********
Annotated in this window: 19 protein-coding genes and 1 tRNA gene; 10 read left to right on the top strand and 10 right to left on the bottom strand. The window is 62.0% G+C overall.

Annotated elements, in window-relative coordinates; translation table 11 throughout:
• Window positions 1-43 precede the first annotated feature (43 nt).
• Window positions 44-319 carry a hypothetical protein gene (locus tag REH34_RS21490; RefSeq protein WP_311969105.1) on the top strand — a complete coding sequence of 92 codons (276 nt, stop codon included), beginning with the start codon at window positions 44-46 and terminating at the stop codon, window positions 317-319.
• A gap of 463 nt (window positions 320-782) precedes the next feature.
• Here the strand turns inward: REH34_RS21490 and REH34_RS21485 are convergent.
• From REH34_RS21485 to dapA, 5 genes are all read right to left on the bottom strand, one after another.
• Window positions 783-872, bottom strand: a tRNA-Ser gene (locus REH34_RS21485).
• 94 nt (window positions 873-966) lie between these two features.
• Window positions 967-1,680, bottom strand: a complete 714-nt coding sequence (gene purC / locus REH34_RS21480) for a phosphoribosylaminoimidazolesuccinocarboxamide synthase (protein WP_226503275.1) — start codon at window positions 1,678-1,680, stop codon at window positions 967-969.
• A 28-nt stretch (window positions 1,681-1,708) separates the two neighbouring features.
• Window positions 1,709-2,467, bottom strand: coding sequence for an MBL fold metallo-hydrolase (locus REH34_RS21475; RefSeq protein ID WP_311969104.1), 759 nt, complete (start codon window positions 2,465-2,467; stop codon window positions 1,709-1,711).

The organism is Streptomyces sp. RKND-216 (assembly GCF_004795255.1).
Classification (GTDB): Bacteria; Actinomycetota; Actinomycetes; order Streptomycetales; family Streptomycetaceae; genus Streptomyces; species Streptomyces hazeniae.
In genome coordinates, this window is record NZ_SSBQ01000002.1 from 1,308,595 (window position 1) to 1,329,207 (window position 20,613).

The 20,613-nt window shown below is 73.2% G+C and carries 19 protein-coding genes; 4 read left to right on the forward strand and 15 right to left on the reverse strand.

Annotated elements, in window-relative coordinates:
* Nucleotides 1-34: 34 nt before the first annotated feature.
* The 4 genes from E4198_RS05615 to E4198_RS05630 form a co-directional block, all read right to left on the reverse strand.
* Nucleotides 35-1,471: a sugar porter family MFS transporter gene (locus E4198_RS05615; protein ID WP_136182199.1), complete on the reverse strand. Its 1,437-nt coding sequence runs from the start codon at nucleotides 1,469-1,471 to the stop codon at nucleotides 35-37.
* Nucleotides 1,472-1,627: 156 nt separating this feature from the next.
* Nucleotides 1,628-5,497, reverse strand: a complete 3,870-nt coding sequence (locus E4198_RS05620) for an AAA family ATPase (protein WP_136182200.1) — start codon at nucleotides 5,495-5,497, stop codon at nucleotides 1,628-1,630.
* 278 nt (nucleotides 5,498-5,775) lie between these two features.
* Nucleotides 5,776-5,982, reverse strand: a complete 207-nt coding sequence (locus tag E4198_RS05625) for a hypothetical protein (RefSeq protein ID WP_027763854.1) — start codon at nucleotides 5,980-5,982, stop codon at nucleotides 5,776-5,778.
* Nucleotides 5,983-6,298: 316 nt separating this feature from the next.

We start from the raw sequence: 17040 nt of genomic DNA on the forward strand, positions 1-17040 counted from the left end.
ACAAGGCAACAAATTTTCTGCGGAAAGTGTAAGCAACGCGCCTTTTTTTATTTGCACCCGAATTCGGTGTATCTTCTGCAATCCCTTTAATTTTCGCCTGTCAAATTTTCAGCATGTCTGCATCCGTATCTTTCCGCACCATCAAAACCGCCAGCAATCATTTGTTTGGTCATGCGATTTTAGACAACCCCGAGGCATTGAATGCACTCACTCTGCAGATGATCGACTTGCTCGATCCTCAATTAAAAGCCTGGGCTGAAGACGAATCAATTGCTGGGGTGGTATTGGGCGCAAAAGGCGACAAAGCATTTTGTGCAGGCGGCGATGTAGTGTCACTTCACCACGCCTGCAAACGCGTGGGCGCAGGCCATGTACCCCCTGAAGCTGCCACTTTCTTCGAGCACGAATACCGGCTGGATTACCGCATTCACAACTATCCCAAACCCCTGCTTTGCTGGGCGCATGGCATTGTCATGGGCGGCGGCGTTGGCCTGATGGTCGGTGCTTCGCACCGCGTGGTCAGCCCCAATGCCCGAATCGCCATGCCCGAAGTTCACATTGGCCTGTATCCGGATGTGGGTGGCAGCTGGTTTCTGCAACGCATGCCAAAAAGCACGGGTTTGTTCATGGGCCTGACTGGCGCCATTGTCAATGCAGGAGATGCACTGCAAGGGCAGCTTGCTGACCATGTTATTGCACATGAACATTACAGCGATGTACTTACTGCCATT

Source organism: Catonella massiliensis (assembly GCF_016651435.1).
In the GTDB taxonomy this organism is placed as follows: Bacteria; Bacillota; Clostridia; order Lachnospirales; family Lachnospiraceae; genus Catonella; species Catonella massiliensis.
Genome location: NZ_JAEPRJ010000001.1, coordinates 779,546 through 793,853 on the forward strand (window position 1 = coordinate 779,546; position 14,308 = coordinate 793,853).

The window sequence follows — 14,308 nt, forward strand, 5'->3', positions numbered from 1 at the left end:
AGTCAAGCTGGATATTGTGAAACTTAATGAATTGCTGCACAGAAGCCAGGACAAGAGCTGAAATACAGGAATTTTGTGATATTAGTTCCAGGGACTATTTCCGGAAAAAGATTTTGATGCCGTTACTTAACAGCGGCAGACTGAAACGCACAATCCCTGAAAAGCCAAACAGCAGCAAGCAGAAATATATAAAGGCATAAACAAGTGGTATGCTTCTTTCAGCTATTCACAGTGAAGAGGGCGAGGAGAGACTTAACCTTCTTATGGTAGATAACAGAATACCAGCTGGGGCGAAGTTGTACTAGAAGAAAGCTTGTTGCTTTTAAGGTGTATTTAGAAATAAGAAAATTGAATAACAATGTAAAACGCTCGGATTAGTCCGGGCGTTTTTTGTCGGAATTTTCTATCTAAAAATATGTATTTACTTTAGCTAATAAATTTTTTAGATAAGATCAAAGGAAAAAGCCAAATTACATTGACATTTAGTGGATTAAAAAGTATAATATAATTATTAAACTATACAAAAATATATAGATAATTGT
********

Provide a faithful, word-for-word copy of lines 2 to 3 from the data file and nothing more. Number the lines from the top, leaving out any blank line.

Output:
Annotated elements, in window-relative coordinates; translation table 11 throughout:
• Window positions 1-43 precede the first annotated feature (43 nt).